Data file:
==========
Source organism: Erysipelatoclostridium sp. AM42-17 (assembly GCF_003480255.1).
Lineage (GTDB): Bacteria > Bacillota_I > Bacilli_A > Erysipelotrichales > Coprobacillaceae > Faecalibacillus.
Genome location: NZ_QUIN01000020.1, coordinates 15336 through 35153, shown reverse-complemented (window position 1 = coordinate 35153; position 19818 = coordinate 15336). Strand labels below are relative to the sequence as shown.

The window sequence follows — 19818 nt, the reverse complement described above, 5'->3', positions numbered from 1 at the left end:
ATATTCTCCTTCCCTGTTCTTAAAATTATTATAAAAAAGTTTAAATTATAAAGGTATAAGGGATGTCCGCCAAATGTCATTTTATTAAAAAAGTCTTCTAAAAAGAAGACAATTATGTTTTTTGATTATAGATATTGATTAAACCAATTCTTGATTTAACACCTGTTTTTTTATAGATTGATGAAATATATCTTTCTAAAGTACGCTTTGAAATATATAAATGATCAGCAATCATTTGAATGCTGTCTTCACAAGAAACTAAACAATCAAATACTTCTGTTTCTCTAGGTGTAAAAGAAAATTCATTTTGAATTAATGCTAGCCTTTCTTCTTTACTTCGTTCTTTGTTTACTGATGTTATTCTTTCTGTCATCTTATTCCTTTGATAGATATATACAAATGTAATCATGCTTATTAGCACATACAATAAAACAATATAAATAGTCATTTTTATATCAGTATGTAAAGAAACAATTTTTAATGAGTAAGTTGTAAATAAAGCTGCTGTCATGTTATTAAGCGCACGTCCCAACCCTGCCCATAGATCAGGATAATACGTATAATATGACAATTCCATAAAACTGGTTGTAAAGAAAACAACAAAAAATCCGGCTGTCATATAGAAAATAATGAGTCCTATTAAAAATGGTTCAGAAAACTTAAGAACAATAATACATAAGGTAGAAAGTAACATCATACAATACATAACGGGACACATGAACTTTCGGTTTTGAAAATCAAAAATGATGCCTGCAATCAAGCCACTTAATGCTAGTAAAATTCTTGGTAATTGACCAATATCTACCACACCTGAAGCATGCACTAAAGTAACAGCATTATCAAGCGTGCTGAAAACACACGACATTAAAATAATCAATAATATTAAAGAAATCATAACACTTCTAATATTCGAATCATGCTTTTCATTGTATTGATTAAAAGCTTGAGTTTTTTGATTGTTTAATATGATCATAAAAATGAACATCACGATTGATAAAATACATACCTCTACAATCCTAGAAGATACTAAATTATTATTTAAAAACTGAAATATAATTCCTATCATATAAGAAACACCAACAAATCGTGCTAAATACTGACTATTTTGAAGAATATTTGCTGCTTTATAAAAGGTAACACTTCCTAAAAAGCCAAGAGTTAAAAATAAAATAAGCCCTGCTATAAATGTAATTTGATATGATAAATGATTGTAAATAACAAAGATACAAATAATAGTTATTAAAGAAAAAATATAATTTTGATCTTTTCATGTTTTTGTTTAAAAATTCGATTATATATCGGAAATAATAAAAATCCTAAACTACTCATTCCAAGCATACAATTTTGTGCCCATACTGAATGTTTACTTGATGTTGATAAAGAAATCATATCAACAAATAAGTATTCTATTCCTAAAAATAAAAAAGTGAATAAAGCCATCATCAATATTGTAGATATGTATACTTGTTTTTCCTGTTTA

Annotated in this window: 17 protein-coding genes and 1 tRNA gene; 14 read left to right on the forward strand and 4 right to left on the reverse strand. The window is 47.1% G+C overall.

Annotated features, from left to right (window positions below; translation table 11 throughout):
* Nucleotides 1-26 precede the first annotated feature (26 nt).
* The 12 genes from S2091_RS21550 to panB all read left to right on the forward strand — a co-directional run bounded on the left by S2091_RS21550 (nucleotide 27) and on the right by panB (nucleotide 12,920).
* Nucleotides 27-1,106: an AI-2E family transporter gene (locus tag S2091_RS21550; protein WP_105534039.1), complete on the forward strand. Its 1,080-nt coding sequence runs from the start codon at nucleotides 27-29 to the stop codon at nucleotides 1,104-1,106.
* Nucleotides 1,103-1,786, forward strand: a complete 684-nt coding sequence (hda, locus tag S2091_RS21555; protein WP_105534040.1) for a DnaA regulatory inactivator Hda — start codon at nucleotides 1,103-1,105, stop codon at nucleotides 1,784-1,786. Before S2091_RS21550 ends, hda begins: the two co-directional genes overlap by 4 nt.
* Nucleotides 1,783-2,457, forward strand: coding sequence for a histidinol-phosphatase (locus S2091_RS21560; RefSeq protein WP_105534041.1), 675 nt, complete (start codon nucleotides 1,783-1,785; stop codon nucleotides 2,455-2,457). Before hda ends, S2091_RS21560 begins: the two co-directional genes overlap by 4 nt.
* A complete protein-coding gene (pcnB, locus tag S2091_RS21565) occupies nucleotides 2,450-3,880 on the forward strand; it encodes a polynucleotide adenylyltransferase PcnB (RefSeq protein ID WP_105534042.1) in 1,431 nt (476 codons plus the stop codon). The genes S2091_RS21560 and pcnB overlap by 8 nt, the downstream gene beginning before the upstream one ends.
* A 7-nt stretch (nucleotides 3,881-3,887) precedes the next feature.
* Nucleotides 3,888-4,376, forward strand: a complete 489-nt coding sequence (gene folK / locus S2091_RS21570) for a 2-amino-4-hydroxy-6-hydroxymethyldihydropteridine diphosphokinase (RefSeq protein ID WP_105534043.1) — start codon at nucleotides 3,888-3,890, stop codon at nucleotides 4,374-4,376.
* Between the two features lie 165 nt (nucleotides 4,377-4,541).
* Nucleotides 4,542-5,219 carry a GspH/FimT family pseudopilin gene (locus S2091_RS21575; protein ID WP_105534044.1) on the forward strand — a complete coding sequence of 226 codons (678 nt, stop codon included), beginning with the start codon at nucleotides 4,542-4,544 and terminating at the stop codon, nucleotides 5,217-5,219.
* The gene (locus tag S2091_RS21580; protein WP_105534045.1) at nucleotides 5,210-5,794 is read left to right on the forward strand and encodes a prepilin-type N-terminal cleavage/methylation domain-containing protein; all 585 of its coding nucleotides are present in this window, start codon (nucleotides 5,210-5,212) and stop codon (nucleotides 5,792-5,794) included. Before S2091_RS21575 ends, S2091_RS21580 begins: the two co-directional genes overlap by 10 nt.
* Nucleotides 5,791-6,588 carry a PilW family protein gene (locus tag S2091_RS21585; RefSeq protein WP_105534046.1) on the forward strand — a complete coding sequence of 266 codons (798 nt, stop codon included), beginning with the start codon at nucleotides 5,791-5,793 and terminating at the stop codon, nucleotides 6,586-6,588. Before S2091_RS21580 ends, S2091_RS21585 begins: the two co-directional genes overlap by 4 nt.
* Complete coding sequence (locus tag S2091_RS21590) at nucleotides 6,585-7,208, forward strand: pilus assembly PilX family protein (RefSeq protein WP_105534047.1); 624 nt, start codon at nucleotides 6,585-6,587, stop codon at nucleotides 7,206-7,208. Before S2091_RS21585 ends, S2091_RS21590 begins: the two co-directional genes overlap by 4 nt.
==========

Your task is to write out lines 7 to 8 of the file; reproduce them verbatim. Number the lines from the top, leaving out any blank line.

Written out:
Annotated features, from left to right (window positions below; translation table 11 throughout):
* Nucleotides 1-26 precede the first annotated feature (26 nt).